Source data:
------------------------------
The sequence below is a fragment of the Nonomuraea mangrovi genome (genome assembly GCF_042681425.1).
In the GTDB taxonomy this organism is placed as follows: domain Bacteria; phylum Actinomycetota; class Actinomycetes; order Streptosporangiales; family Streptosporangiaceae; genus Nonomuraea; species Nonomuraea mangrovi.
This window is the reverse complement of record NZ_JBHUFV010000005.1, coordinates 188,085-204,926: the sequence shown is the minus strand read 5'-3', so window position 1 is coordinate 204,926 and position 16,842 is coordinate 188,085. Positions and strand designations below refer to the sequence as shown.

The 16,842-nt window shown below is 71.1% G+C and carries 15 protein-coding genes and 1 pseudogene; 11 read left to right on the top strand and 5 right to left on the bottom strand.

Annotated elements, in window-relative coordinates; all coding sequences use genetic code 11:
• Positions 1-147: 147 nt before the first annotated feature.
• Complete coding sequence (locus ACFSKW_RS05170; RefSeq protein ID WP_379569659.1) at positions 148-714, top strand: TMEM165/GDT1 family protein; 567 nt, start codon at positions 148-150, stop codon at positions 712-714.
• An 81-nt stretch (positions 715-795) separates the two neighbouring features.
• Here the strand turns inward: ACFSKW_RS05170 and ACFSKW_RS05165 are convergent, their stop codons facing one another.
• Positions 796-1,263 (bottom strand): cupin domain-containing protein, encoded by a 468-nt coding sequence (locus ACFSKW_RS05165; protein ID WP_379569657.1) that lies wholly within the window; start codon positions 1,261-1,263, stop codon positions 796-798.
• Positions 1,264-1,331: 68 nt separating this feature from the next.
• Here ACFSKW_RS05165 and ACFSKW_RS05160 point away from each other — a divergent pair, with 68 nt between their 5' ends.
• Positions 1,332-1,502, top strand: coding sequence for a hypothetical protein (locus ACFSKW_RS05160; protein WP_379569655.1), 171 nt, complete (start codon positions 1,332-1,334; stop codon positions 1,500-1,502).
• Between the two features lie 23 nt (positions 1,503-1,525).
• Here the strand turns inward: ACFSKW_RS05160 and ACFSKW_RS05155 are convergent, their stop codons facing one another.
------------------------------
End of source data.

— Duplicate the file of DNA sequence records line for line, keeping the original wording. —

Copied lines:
The sequence below is a fragment of the Nonomuraea mangrovi genome (genome assembly GCF_042681425.1).
In the GTDB taxonomy this organism is placed as follows: domain Bacteria; phylum Actinomycetota; class Actinomycetes; order Streptosporangiales; family Streptosporangiaceae; genus Nonomuraea; species Nonomuraea mangrovi.
This window is the reverse complement of record NZ_JBHUFV010000005.1, coordinates 188,085-204,926: the sequence shown is the minus strand read 5'-3', so window position 1 is coordinate 204,926 and position 16,842 is coordinate 188,085. Positions and strand designations below refer to the sequence as shown.

The 16,842-nt window shown below is 71.1% G+C and carries 15 protein-coding genes and 1 pseudogene; 11 read left to right on the top strand and 5 right to left on the bottom strand.

Annotated elements, in window-relative coordinates; all coding sequences use genetic code 11:
• Positions 1-147: 147 nt before the first annotated feature.
• Complete coding sequence (locus ACFSKW_RS05170; RefSeq protein ID WP_379569659.1) at positions 148-714, top strand: TMEM165/GDT1 family protein; 567 nt, start codon at positions 148-150, stop codon at positions 712-714.
• An 81-nt stretch (positions 715-795) separates the two neighbouring features.
• Here the strand turns inward: ACFSKW_RS05170 and ACFSKW_RS05165 are convergent, their stop codons facing one another.
• Positions 796-1,263 (bottom strand): cupin domain-containing protein, encoded by a 468-nt coding sequence (locus ACFSKW_RS05165; protein ID WP_379569657.1) that lies wholly within the window; start codon positions 1,261-1,263, stop codon positions 796-798.
• Positions 1,264-1,331: 68 nt separating this feature from the next.
• Here ACFSKW_RS05165 and ACFSKW_RS05160 point away from each other — a divergent pair, with 68 nt between their 5' ends.
• Positions 1,332-1,502, top strand: coding sequence for a hypothetical protein (locus ACFSKW_RS05160; protein WP_379569655.1), 171 nt, complete (start codon positions 1,332-1,334; stop codon positions 1,500-1,502).
• Between the two features lie 23 nt (positions 1,503-1,525).
• Here the strand turns inward: ACFSKW_RS05160 and ACFSKW_RS05155 are convergent, their stop codons facing one another.